Where Do Accruals Appear on the Balance Sheet?

Where Do Accruals Appear on the Balance Sheet

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Where Do Accruals Appear on the Balance Sheet

Accruals are accounting adjustments for revenues and expenses that have been incurred but not yet received or paid, respectively. In financial statements, accruals generally appear on the balance sheet as current liabilities or sometimes as current assets, depending on the nature of the accrual.

Current Liabilities

  • Accounts Payable: These are amounts owed to suppliers for goods and services received but not yet paid for. While not strictly an accrual (because the expense has usually been invoiced), it’s similar in nature.
  • Accrued Expenses: These are expenses like salaries or utilities that have been incurred but not yet paid. They are recorded to align with the accrual accounting method, which matches revenues and expenses in the period they are incurred, rather than when cash changes hands.
  • Deferred Revenue: Also known as unearned revenue, this is money received in advance for services or goods to be provided in the future. While it’s a liability on the balance sheet, it’s an accrual of revenue to be recognized in future periods.
  • Income Tax Payable: This represents the accrual for income taxes that are owed but not yet paid.
  • Interest Payable: Accrued interest that has not yet been paid on loans or other obligations.

Current Assets

  • Accounts Receivable: These are amounts expected to be received from customers for goods or services already delivered. While not strictly an accrual, it is similar in that it represents revenue that has been recognized but not yet collected.
  • Prepaid Expenses: These are payments made for expenses that will be incurred in future periods, such as insurance premiums or rent. These expenses are initially recorded as assets and are expensed over time as they are consumed.
  • Accrued Revenue: This is revenue that has been earned (for services rendered or goods delivered) but not yet billed. It is an asset on the balance sheet and will convert to cash as soon as the invoice is issued and payment is received.

Example of Where Do Accruals Appear on the Balance Sheet

Let’s look at a hypothetical example for a small software development company, “CodePerfect Inc.” This example will demonstrate how accruals for different types of revenue and expenses may appear on the balance sheet.


  • CodePerfect Inc. has completed work for a client, but the invoice for $10,000 has not yet been sent. This is “Accrued Revenue.”
  • The company has used utility services for the month amounting to $500, but the bill has not yet arrived. This is an “Accrued Expense.”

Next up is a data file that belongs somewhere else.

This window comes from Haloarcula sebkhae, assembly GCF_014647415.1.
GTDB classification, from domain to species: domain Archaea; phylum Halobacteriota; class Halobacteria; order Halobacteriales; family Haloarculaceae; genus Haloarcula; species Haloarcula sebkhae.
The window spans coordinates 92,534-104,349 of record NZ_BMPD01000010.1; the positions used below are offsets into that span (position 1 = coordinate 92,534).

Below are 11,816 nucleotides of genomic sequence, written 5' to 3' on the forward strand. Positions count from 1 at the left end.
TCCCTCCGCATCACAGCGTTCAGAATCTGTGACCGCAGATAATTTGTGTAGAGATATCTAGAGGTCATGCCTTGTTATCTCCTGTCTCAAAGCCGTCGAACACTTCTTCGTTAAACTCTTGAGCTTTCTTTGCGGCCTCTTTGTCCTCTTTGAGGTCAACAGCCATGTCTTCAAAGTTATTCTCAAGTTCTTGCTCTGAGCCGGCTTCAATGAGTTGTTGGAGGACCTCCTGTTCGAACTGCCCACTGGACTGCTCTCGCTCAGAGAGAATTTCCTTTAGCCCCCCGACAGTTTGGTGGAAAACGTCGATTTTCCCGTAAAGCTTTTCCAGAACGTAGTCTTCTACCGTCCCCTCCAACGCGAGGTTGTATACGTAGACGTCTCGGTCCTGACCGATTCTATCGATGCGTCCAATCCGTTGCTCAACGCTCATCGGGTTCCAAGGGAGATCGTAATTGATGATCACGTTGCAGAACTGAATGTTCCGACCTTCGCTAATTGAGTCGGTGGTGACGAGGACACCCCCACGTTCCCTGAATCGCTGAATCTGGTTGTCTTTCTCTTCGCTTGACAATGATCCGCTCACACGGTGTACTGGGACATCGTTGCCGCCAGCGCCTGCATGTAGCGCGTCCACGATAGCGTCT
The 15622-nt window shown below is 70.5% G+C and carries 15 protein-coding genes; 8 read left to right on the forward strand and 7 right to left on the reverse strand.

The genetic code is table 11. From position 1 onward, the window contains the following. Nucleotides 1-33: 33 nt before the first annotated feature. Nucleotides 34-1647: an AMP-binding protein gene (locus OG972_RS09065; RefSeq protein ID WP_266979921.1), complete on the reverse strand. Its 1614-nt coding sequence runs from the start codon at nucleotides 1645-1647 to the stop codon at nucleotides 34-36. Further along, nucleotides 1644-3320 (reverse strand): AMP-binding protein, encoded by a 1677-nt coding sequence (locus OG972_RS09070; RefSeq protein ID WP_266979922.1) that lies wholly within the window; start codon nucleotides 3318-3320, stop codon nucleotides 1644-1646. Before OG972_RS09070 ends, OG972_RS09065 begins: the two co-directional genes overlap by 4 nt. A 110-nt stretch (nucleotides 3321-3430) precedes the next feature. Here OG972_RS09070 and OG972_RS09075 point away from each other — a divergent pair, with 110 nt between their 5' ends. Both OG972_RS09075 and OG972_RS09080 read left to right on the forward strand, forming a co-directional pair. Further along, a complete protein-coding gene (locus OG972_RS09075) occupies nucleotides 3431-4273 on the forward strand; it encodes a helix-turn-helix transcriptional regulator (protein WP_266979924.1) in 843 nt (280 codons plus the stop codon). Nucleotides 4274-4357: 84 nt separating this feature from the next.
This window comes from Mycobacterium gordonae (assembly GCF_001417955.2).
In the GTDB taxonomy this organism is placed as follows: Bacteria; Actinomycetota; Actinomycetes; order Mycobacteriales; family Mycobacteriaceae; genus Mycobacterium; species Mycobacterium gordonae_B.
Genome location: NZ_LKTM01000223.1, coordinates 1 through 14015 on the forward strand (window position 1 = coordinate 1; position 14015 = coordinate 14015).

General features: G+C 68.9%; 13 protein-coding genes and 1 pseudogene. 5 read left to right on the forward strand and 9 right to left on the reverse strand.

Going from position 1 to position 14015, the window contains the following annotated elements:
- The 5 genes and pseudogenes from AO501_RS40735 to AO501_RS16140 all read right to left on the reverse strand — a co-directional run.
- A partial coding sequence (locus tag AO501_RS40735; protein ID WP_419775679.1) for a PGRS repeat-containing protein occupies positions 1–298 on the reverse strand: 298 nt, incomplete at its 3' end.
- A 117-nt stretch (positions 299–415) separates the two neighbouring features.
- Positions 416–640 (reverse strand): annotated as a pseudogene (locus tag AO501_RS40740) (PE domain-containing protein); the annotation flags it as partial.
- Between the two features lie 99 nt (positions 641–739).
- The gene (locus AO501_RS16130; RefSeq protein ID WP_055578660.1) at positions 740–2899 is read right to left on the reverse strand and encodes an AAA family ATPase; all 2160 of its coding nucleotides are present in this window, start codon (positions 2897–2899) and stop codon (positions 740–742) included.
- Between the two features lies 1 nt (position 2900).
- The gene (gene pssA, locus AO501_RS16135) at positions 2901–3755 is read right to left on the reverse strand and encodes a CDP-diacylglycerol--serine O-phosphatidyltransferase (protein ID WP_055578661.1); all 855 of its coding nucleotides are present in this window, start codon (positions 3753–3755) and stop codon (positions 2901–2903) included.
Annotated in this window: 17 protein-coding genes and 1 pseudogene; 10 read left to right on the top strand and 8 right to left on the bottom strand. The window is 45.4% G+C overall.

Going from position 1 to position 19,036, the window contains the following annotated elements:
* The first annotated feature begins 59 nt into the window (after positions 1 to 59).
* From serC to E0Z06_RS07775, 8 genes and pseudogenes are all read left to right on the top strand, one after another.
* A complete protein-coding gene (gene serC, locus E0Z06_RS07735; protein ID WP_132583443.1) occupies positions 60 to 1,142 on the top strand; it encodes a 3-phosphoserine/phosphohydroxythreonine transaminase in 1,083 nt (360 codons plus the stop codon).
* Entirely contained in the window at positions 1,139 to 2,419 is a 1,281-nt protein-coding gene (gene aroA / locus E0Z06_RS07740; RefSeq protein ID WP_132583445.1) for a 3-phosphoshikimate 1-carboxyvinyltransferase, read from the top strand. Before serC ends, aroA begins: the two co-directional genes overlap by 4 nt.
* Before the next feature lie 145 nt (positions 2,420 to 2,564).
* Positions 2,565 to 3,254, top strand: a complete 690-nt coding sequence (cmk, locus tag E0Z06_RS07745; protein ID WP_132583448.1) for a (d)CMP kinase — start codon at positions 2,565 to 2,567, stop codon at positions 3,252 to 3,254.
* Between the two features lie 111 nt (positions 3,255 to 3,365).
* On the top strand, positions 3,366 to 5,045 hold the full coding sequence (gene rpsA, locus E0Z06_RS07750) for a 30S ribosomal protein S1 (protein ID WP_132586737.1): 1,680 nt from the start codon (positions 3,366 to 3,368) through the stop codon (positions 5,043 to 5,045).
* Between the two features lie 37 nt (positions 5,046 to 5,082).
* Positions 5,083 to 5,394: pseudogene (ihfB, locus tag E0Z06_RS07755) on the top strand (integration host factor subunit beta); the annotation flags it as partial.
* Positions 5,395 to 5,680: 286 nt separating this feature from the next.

• CodePerfect Inc. has received a $12,000 payment in advance from a customer for a 12-month software license. This is “Deferred Revenue.”
  • The company has $8,000 in “Accounts Payable” for software licenses it has bought but not yet paid for.
  • CodePerfect has a $3,000 “Income Tax Payable” for the quarter that is yet to be paid.
  • The company has also “Prepaid” its rent for 6 months, amounting to $6,000.

Balance Sheet of CodePerfect Inc.

As of December 31, 2022

Current Assets:
  Cash:                       $20,000
  Accounts Receivable:          $5,000
  Prepaid Expenses (Rent):     $6,000
  Accrued Revenue:            $10,000
Total Current Assets:         $41,000

Current Liabilities:
  Accounts Payable:            $8,000
  Accrued Expenses (Utilities): $500
  Deferred Revenue:           $12,000
  Income Tax Payable:          $3,000
Total Current Liabilities:    $23,500

Owner's Equity:               $17,500
Total Liabilities and Equity: $41,000


  • “Accrued Revenue” of $10,000 appears under Current Assets because it is expected to turn into cash within a year once the invoice is sent and the client pays.
  • “Accrued Expenses” of $500 for utilities appears under Current Liabilities because this is an obligation that the company needs to pay.
  • “Deferred Revenue” of $12,000 also appears under Current Liabilities. This will gradually move to the income statement as revenue as the company fulfills its service obligations over the year.
  • “Accounts Payable” of $8,000 and “Income Tax Payable” of $3,000 also appear under Current Liabilities. These are amounts the company owes and will have to pay in the near term.
  • “Prepaid Expenses” for rent appears under Current Assets. The company will recognize this as an expense over the next 6 months.

In this example, you can see how various types of accruals show up in different parts of the balance sheet. These items give a more accurate picture of the company’s financial health and obligations, in line with the principles of accrual accounting.

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